Like reading physical books without distraction, becoming a morning person is pretty aspirational. No matter how many successful people you hear about who get up at 5am, drink hot water with lemon, and meditate with the sunrise, it’s hard to muster up the willpower to do the same. Plus, there’s something glamorous about being a night owl. But thriving during the day is a different kind of glamorous, even if you’re only in it for the early-morning Murphy Brown re-runs. If you need more inspiration beyond meditating billionaires to become a morning person, have breakfast or lunch at Fiona.
Fiona is a bakery and restaurant on a prime block of Fairfax that’s mostly filled with night owls. There are Animal and Badmaash for dinner, Canter’s Deli for late-night weirdness and pastrami, and Jon & Vinny’s - that admirable but annoying friend who’s up for anything, morning to night. Aside from coffee shops, Fiona is the only true daytime spot. It’s a modern neighborhood hangout, a place that could be the sitcom setting where a cool group of 30-somethings gathers at some point in every episode. The well-designed space is packed when it’s light out with people having casual business meetings, friends catching up on their lunch hours, and well-behaved kids staring at the chocolate chess pie as if it’s the greatest thing they’ve ever seen (they’re not entirely wrong).
The menu can initially seem like a jumble, stretching from very American biscuits and gravy to Vietnamese beef stew. But somehow, it works. Order any of the American comfort food classics and you’ll have a satisfying meal. The South East Asian-influenced dishes are generally more interesting, but they can also be hit or miss. The curry leaf-topped dahi toast is fantastic and unusual, but other dishes can be inconsistent with seasoning, depending on the day of the week. Whatever happens, you need to order at least one of the baked goods in the display case up front. No one leaves Fiona without at least a slice of something - these are some of the best pies and cakes in the city.
Fiona does serve dinner, but daytime is when this place is at its best. At night, there’s some carryover of the lunch menu, plus additional entrees, and a short list of natural wines. But a lot of the daytime charm doesn’t really translate. The atmosphere is more subdued, and there are some solid appetizers - like a rough-chopped beef tartare with smokey eggplant that doesn’t taste like every other tartare you’ve ever had - but the entrees leave something to be desired. A hangar steak lacks flavor and feels less refined than other dishes, and the duck two ways came out way too oily.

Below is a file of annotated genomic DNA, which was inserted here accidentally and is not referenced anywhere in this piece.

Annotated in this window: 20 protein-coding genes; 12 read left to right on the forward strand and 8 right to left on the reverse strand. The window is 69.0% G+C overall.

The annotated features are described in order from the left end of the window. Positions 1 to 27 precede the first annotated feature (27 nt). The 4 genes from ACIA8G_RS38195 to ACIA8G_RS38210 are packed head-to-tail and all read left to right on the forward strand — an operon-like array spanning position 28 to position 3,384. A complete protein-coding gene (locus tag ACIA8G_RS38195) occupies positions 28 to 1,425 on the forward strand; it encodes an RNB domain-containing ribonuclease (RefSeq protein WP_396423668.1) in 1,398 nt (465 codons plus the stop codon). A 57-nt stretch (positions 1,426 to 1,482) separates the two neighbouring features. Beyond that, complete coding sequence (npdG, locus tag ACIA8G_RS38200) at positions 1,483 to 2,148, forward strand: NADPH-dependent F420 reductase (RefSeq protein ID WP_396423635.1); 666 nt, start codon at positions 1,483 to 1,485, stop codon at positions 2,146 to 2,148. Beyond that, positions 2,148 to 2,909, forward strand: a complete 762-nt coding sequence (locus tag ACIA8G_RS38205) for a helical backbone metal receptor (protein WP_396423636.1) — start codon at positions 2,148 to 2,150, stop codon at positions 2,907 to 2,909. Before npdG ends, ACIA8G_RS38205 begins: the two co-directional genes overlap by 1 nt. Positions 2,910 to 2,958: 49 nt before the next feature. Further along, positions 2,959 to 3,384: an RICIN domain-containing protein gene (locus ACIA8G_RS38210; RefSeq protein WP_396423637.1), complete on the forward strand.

So come here during the day and you’ll experience Fiona at its peak. Have a salad and a sandwich or a slice of dahi toast, and chat with the owner when she personally brings you your food. Get a slice of the chocolate chess pie, and maybe another one to take home for later. You’ll discover there’s something cool about functioning best during the day, even if you don’t buy into the whole meditation thing.
Every baked good we’ve tried at Fiona, from bread to cookies, has been fantastic, but the pies are the true stars. The chocolate chess is fudgy but somehow not too rich, and the key lime is basically the essence of lime baked into pie.
There’s a whole toast section on the daytime menu. While the luxurious sesame butter is the most popular and least camera shy, we like the crispy curry leaf-topped dahi best.
A no-brainer. The biscuits are perfect, the gravy is rich, and adding on the bacon lardons is non-negotiable.
Even if you think you don’t like salads, this one could convert you. Crunchy and light, with enough going on that every bite doesn’t taste the same, the ginger dressing here is the star.
Like a giant hash brown that feels somehow better for you because it involves the word “celery.” The not-too-creamy remoulade on top cuts some of the fried-ness of the pancake, and it gets even better when you add the smoked fish on top.
Beef tartare is a dish you’ll find on one in four menus in Los Angeles, but at least this one is different. The roughly chopped beef comes on top of smokey eggplant, with a generous serving of extremely buttery, extremely good toast.
Possibly the best way to have dinner at Fiona is to come by yourself and order this huge bowl of stew. Or do the same thing at lunch. Or both.
Although $21 is a pretty good price for a restaurant steak, we’d still skip this one. The meat was perfectly cooked, but didn’t have much flavor, the potatoes weren’t crispy enough, and the tallegio overpowered everything else.